But if those cells can't migrate to the right place and morph into the right kinds of neural links, our cognitive and psychological functions fail.
Researchers at the University of Illinois at Chicago have found that a protein called reelin, whose function in the adult brain has long been a mystery, is responsible for directing the migration of neural stem cells to the appropriate location in the brain as it adapts to new information. The results of the study are published in the March 19 issue of the Proceedings of the National Academy of Sciences.
"Neural stem cells are the precursors to the variety of cell types found in the brain," said Kiminobu Sugaya, assistant professor of psychiatry and the study's principal investigator. "Triggered by unknown environmental cues or factors, they migrate to specific areas to become a glial cell or a neuron, forming a link in the adult brain's complex neural network."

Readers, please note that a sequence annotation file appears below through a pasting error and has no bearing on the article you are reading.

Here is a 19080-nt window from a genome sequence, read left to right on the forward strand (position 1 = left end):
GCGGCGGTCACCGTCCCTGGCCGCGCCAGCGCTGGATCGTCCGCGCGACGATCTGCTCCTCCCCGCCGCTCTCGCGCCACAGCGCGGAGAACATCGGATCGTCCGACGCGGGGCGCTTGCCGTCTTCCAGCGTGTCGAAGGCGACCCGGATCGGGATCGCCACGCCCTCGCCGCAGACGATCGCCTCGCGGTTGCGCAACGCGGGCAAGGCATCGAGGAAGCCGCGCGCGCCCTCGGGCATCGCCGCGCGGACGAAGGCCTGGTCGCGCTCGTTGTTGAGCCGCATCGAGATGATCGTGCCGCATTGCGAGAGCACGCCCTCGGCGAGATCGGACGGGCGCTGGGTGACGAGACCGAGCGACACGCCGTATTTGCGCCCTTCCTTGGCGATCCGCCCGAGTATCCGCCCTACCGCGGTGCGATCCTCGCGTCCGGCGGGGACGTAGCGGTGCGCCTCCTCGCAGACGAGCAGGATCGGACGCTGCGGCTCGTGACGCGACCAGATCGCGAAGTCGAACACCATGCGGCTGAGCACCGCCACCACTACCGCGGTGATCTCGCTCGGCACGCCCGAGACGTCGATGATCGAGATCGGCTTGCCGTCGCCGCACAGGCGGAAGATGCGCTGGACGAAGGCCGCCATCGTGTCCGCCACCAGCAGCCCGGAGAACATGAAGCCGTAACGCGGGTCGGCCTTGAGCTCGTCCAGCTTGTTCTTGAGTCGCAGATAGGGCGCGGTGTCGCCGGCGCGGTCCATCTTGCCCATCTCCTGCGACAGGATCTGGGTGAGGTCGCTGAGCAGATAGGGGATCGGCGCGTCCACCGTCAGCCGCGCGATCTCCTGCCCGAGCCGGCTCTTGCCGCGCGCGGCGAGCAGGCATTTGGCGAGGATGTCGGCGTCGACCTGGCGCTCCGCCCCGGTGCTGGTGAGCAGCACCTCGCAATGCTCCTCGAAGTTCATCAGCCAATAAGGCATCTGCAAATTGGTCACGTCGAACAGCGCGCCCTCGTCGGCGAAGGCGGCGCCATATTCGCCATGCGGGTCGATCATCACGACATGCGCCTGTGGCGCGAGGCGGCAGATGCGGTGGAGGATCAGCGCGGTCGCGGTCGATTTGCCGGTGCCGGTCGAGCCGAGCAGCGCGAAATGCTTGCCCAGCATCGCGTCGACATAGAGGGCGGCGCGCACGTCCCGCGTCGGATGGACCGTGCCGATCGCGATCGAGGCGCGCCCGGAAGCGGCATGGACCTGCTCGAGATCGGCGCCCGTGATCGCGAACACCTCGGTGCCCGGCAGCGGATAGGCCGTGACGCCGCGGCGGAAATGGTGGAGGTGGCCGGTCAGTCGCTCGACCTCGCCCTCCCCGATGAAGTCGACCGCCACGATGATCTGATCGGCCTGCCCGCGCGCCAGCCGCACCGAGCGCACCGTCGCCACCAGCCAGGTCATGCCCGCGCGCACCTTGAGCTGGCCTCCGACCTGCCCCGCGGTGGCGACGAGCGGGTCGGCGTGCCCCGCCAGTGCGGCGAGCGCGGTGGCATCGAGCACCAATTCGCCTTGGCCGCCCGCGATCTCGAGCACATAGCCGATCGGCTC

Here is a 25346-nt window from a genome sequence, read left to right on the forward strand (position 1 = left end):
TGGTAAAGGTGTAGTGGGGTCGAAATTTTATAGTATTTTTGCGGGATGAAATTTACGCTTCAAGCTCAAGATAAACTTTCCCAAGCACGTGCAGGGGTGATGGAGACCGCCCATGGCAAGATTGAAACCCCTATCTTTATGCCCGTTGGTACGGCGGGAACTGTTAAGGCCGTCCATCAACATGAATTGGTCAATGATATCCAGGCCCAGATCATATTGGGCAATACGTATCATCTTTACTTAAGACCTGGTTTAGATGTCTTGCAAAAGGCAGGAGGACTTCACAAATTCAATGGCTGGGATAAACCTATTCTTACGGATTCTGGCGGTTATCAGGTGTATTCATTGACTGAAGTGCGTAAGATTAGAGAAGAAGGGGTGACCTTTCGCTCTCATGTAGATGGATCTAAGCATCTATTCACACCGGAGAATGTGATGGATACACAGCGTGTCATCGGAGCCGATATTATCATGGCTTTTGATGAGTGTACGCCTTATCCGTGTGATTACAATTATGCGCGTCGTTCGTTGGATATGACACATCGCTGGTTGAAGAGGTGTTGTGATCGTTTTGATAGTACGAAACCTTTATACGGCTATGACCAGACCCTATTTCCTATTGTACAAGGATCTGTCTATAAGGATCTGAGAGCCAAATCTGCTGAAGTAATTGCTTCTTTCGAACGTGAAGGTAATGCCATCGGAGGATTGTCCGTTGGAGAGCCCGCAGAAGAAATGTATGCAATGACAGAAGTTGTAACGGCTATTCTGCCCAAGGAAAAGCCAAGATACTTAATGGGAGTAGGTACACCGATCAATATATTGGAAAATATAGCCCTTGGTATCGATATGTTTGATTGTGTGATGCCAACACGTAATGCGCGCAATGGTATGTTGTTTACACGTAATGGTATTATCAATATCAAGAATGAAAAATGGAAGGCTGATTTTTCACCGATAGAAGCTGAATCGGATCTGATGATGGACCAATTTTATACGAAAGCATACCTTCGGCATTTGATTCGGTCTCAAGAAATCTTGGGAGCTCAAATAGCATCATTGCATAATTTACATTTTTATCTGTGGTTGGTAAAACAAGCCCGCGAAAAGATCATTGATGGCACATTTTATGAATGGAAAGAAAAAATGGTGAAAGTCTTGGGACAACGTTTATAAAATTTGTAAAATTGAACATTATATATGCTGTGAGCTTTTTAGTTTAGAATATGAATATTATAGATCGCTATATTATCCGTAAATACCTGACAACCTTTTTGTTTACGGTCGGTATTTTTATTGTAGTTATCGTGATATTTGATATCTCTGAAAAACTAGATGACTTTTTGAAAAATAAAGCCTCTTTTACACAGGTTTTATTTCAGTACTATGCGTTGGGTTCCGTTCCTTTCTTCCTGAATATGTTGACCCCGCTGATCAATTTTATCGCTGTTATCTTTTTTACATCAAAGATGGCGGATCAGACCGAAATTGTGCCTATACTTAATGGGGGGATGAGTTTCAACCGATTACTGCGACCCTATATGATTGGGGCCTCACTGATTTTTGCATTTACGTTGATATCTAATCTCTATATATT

In the study, human neural stem cells were transplanted into an empty space of the brain, called the ventricle, in normal mice and in mice incapable of producing reelin (called "reeler" mice because of their peculiar gait, a result of their genetic defect).
"In the reeler mice, the stem cells got lost," Sugaya said. "They failed to migrate."
In the normal mice, however, the cells migrated into the hippocampus, the central processing unit of the brain; the olfactory lobes, controlling the sense of smell; and the cerebral cortex, responsible for higher mental activities like learning, memory, perception and problem solving. Once located in those regions, the cells turned into mature cells capable of functioning in the new environs.